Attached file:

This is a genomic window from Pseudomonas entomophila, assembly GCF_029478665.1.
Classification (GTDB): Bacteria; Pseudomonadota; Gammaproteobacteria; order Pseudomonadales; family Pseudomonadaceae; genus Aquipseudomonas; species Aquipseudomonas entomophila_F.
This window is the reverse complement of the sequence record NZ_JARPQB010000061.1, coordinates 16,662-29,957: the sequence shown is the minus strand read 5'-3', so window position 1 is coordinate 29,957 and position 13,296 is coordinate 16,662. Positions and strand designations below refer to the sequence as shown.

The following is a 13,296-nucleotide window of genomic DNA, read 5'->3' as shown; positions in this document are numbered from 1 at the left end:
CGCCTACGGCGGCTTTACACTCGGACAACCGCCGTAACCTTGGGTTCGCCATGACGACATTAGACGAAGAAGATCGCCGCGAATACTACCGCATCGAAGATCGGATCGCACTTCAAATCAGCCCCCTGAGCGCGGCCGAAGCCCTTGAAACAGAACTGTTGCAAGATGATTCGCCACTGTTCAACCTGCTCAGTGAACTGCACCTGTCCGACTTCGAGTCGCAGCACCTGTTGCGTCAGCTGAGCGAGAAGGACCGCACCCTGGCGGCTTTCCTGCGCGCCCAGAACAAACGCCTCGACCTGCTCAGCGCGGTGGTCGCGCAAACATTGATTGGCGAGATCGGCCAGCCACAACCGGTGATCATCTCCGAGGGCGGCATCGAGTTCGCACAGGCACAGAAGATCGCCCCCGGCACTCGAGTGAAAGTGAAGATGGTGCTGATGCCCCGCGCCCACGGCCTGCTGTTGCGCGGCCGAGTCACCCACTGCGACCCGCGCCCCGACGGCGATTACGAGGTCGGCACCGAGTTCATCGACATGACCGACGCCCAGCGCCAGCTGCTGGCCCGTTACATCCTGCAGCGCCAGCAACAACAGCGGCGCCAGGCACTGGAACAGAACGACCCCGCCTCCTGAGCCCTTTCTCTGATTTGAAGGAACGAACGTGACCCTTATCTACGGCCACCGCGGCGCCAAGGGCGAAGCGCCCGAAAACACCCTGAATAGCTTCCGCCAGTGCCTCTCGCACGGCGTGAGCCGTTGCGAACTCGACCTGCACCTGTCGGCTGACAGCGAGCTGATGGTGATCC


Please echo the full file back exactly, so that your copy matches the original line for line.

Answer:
This is a genomic window from Pseudomonas entomophila, assembly GCF_029478665.1.
Classification (GTDB): Bacteria; Pseudomonadota; Gammaproteobacteria; order Pseudomonadales; family Pseudomonadaceae; genus Aquipseudomonas; species Aquipseudomonas entomophila_F.
This window is the reverse complement of the sequence record NZ_JARPQB010000061.1, coordinates 16,662-29,957: the sequence shown is the minus strand read 5'-3', so window position 1 is coordinate 29,957 and position 13,296 is coordinate 16,662. Positions and strand designations below refer to the sequence as shown.

The following is a 13,296-nucleotide window of genomic DNA, read 5'->3' as shown; positions in this document are numbered from 1 at the left end:
CGCCTACGGCGGCTTTACACTCGGACAACCGCCGTAACCTTGGGTTCGCCATGACGACATTAGACGAAGAAGATCGCCGCGAATACTACCGCATCGAAGATCGGATCGCACTTCAAATCAGCCCCCTGAGCGCGGCCGAAGCCCTTGAAACAGAACTGTTGCAAGATGATTCGCCACTGTTCAACCTGCTCAGTGAACTGCACCTGTCCGACTTCGAGTCGCAGCACCTGTTGCGTCAGCTGAGCGAGAAGGACCGCACCCTGGCGGCTTTCCTGCGCGCCCAGAACAAACGCCTCGACCTGCTCAGCGCGGTGGTCGCGCAAACATTGATTGGCGAGATCGGCCAGCCACAACCGGTGATCATCTCCGAGGGCGGCATCGAGTTCGCACAGGCACAGAAGATCGCCCCCGGCACTCGAGTGAAAGTGAAGATGGTGCTGATGCCCCGCGCCCACGGCCTGCTGTTGCGCGGCCGAGTCACCCACTGCGACCCGCGCCCCGACGGCGATTACGAGGTCGGCACCGAGTTCATCGACATGACCGACGCCCAGCGCCAGCTGCTGGCCCGTTACATCCTGCAGCGCCAGCAACAACAGCGGCGCCAGGCACTGGAACAGAACGACCCCGCCTCCTGAGCCCTTTCTCTGATTTGAAGGAACGAACGTGACCCTTATCTACGGCCACCGCGGCGCCAAGGGCGAAGCGCCCGAAAACACCCTGAATAGCTTCCGCCAGTGCCTCTCGCACGGCGTGAGCCGTTGCGAACTCGACCTGCACCTGTCGGCTGACAGCGAGCTGATGGTGATCC